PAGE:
Lewis Elmer Worsham, Jr. (October 5, 1917 – October 19, 1990) was an American professional golfer.
Worsham was born in Pittsylvania County, Virginia. In 1947, he won the U.S. Open by defeating Sam Snead in an 18-hole playoff at the St. Louis Country Club in Clayton, Missouri after the two men had finished tied at 282 in regulation. This was the first U.S. Open to be televised locally and the winner's prize was $2,000. In July 1947, he appeared on the cover of Golfing magazine. In 1953, he topped the PGA Tour money list with winnings of US$34,002. That same year he won the first golf tournament to be broadcast nationally in the United States and golf's first $100,000 tournament, the Tam O'Shanter World Championship of Golf, in spectacular fashion. He holed out a wedge from 104 yards for an eagle-2 to win over Chandler Harper by one shot. The event was televised by ABC.
Worsham made his only Ryder Cup appearance in 1947, winning both of his matches. Like most golfers of his generation, he earned his living primarily as a club professional. His employer was the Oakmont Country Club outside Pittsburgh, Pennsylvania. He died in Poquoson, Virginia at age 73.
Worsham was honored as the "Sportsperson of the Year" for 1953 by Pittsburgh's Dapper Dan Charities.
Professional wins (12)
PGA Tour wins (6)
Major championship is shown in bold.
Other wins (6)
||1 shot lead
|| Sam Snead
1 Defeated Snead in an 18-hole playoff - Worsham 69 (–2), Snead 70 (–1).
Note: Worsham never played in The Open Championship.
NT = No tournament
DNP = Did not play
WD = Withdrew
CUT = missed the half-way cut
R64, R32, R16, QF, SF = Round in which player lost in PGA Championship match play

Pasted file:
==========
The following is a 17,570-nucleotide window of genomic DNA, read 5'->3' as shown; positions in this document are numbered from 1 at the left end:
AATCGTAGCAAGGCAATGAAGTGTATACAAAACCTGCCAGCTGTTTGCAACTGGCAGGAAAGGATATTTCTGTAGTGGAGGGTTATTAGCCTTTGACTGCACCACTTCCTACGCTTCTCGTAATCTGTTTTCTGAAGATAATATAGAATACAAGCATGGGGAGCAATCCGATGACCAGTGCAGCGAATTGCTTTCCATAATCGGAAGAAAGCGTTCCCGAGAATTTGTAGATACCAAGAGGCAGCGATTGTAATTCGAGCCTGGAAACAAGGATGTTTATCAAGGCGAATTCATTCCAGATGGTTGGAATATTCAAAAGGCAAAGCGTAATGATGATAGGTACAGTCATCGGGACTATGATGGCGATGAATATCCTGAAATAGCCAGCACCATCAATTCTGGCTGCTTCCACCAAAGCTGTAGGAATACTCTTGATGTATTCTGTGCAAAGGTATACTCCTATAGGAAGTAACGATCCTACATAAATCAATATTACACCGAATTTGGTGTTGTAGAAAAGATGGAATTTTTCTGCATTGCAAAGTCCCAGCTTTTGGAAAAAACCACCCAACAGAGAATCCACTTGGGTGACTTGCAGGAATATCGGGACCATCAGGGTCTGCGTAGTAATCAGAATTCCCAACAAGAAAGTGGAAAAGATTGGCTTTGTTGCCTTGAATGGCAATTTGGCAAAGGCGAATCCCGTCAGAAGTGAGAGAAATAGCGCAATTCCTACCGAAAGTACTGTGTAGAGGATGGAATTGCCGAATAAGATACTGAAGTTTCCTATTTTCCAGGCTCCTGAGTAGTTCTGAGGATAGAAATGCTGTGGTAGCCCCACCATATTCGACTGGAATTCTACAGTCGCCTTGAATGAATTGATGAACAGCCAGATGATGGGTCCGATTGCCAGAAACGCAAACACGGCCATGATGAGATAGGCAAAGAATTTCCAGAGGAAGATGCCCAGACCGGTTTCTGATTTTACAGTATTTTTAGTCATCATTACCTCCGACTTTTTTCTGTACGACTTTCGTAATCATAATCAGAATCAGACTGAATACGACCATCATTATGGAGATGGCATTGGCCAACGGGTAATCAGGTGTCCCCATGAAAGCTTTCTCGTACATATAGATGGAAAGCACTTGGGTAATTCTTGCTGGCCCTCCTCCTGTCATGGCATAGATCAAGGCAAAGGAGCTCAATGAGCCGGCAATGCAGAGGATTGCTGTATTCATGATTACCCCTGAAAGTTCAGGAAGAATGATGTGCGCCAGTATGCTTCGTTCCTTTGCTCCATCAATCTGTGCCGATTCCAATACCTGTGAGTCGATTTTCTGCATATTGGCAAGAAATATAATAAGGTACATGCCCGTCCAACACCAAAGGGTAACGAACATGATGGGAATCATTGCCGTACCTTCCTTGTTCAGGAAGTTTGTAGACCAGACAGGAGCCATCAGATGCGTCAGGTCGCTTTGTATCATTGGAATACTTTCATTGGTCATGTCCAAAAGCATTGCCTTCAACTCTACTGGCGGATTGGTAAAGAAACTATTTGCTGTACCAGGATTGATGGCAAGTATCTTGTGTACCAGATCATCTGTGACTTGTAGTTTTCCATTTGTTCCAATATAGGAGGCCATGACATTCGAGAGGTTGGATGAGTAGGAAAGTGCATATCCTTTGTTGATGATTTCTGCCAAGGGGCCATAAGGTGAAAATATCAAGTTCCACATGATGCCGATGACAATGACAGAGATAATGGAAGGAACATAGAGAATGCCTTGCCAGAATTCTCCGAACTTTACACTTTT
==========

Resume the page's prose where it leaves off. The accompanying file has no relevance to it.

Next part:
"T" indicates a tie for a place
Green background for wins. Yellow background for top-10
- Most consecutive cuts made – 12 (1946 U.S. Open – 1950 Masters)
- Longest streak of top-10s – 3 (1948 U.S. Open – 1949 Masters)
Sat, 11 Apr 2015 06:25:45 -0700
Lew Worsham prevailed in a memorable 18-hole playoff, denying “Slammin' Sam” the elusive U.S. Open title he could never capture. It was one of four runner-up finishes for Snead at the Open. The 101-year old SLCC hasn't had a major since, but it hosted ...
Sun, 12 Apr 2015 17:22:30 -0700
Sam Parks, a Bellevue native, won the 1935 U.S. Open while he was the head professional at South Hills Country Club. Other club professionals such as Oakmont's Lew Worsham (1947 U.S. Open) and Highland's Gene Sarazen (1922 U.S. Open) won major ...
Tue, 14 Oct 2014 12:52:30 -0700
"I have known Bob since his days on Lew Worsham's fine staff at Oakmont Country Club and through the many years since then that he has served Oakmont and more recently Seminole as their head professional. He has a wonderful, warm, low-key ...
Tue, 27 Jan 2015 14:17:33 -0800
Runner up: Billy Maxwell, Johnny Palmer. 1954: *Ed Furgol (272). Runner up: Cary Middlecoff. 1953: Lloyd Mangrum (272). Runner up: Johnny Bulla, Ted Kroll, Bo Winiger. 1952: Lloyd Mangrum (274). Runner up: E.J. Harrison. 1951: Lew Worsham (272).
Pittsburgh Post Gazette
Pittsburgh Post Gazette
Sun, 08 Feb 2015 08:13:36 -0800
Golfers Lew Worsham and Arnold Palmer, Penn State's twice-honored Joe Paterno, Olympic gold medalists Roger Kingdom and Kurt Angle and legendary harness racer Del Miller have received Dapper Dan awards. So has a Hall of Fame baseball player ...
Thu, 27 Nov 2014 20:33:39 -0800
“I played with (two-time U.S. Open runner-up) Bobby Cruickshank, (1954 U.S. Open champion) Ed Furgol, (1947 U.S. Open champion) Lew Worsham,” Andreone said. Golf became his vocation after he made caddying his teaching apprenticeship. “I wanted ...
Sun, 12 Apr 2015 16:26:15 -0700
Ken Venturi, -, 1, -, -, 1. Lanny Wadkins, -, -, -, 1, 1. Cyril Walker, -, 1, -, -, 1. Art Wall Jr. 1, -, -, -, 1. Mike Weir, 1, -, -, -, 1. Tom Weiskopf, -, -, 1, -, 1. Reg Whitcombe, -, -, 1, -, 1. Jack White, -, -, 1, -, 1. Ian Woosnam, 1 ...
Fri, 24 Oct 2014 17:26:22 -0700
1953: Lloyd Mangrum. 1952: Lloyd Mangrum. 1951: Lew Worsham. 1950: Jimmy Demaret. 1949: Jimmy Demaret. 1948: Bobby Locke. 1947: Ben Hogan. 1946: Ben Hogan. 1945: Byron Nelson. 1944: Harold McSpaden. 1940: Ed Oliver. 1939: Byron Nelson.
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